1. Scripting out a team. I've built a collection of bash scripts to do what one of our teams does. Except the script does it in 30min and always does it well where that team used to take 4 to 10 hours and almost always missed something in the way.
2. Automate 70-80% of our BAU tasks with a single >4k loc bash script. Integrations with servicenow, lots of internal portals, predefined huge sets of commands to run on separate servers or lists of servers, do all sorts of diagnostics, schedule hw maintenance for DC folks, chase for approvals, track CHNG/CTSK tickets in a graphical chart so we would not miss any of them and lots lots more.
Finally we were able to afford time to make some coffee/tea.
These are the bau optimizations I'm proud of the most. And they have made significant impact on how our teams operate.
Whoever recognizes both company values in the tags and know what is that company - are they still using ´S´ in unix team? :)1
Had a great time yesterday explaining a C++ dev on a UNIX box that yes, he actually has to shut down his machine before adding this new extra 8gb memory...4
Just spent 15 minutes trying to explain Unix time and Y2K to a liberal arts major who wanted to know why 2038 is such a huge deal. It was technical, frustrating, and challenging. Kinda like debugging3
I previously worked as a Linux/unix sysadmin. There was one app team owning like 4 servers accessible in a very speciffic way.
* logon to main jumpbox
* ssh to elevated-privileges jumpbox
* logon to regional jumpbox using custom-made ssh alternative [call it fkup]
* try to fkup to the app server to confirm that fkup daemon is dead
* logon to server's mgmt node [aix frame]
* ssh to server directly to find confirm sshd is dead too
* access server's console
* place root pswd request in passwords vault, chase 2 mangers via phone for approvals [to login to the vault, find my request and aprove it]
* use root pw to login to server's console, bounce sshd and fkupd
* logout from the console
* fkup into the server to get shell.
That's not the worst part... Aix'es are stable enough to run for years w/o needing any maintenance, do all this complexity could be bearable.
However, the app team used to log a change request asking to copy a new pdf file into that server every week and drop it to app directory, chown it to app user. Why can't they do that themselves you ask? Bcuz they 'only need this pdf to get there, that's all, and we're not wasting our time to raise access requests and chase for approvals just for a pdf...'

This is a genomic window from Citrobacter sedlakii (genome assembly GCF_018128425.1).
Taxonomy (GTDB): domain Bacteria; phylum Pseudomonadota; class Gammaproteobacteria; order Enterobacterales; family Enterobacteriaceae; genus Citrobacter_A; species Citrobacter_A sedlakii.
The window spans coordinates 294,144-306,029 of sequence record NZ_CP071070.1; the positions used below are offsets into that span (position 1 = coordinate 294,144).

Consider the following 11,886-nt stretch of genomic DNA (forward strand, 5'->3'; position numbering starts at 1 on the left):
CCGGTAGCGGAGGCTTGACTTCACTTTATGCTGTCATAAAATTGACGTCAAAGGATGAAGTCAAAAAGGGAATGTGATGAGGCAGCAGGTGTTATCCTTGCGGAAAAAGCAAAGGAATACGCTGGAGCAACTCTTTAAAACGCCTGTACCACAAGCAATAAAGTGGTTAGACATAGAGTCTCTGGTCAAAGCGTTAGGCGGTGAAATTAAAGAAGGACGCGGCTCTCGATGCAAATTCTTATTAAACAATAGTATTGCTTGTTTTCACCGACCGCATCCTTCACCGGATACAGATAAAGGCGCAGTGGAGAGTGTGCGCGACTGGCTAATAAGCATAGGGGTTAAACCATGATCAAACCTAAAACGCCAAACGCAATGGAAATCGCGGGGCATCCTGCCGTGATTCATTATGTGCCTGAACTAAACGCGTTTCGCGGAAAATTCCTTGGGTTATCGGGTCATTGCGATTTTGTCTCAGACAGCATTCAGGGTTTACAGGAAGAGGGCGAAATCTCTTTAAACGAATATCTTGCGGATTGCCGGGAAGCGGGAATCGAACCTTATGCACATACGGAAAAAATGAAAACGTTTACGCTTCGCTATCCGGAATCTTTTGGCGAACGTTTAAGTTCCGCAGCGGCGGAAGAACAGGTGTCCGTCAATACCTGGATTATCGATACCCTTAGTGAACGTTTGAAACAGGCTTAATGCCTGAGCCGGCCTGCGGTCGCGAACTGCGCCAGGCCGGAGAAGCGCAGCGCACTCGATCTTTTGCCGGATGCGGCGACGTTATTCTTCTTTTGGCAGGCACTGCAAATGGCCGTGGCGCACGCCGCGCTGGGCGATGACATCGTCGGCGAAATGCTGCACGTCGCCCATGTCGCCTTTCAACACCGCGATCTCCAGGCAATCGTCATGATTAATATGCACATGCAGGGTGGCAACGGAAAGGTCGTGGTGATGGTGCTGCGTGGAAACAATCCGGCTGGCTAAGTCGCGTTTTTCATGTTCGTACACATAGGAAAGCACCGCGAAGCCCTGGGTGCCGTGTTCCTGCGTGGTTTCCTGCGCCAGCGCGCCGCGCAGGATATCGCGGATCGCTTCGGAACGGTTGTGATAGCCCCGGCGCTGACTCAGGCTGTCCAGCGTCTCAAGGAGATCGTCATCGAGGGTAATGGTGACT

oh, and all these steps must be repeated each time a sysadmin tties to implement the change request as all the movements and decisions must be logged and justified.
Each server access takes roughly half an hour. 4 servers -> 2hrs.
So yeah.. Surely getting your accesses sorted out once is so much more time consuming and less efficient than logging a change request for sysadmins every week and wasting 2 frickin hours of my time to just copy a simple pdf for you.. Not to mention that threr's only a small team of sysadmins maintaining tens of thousands of servers and every minute we have we spend working. Lunch time takes 10-15 minutes or so.. Almost no time for coffee or restroom. And these guys are saying sparing a few hours to get their own accesses is 'a waste of their time'...
That was the time I discovered skrillex.6
I have been using Linux based system from so long but last week I was building outlook add-on using Visual studio. It was a nightmare to work on visual studio(Or any IDE in Windows) after working for a long time on Linux/UNIX based systems. So much of mouse clicks, worst console experience, etc. Windows is definitely not for developers.11
>Installed a new graphics card (thanks santa <3)
>Boots into Ubuntu
>Try to SSH. No route to device.
>Log in locally. "Failed to start raise network interfaces"
>find out that installing graphics card renamed enp2s0 to enp3s0.
I was reminded of people's posts about preferred text editors in another post, so I thought I'd do the same, but also add some super old technology that I used along the way.
The first text editor I consistently used was pico. I used it to write my first webpage at school.edu/~username. It was a natural choice, because the it was the default text editor in pine, which is what we would all use for our email after opening a serial connection to the college's Digital Unix server. Or if we were the lucky ones who had a computer in a wired dorm, telnet. My dorm was not wired until my sophomore year.
I got my first job in tech in 2001, working as a night shift tier-one support technician. By this time, most people were using web based email, or POP3, but I wanted to keep using pine (or elm, or mutt) because I was totally in love with the command line by this time, and had been playing with Linux for two or three years by now. I arranged a handshake deal with a guy in my home town who had a couple well-connected NetBSD servers, to let me have an account on one for email and web hosting (a relatively new idea at the time).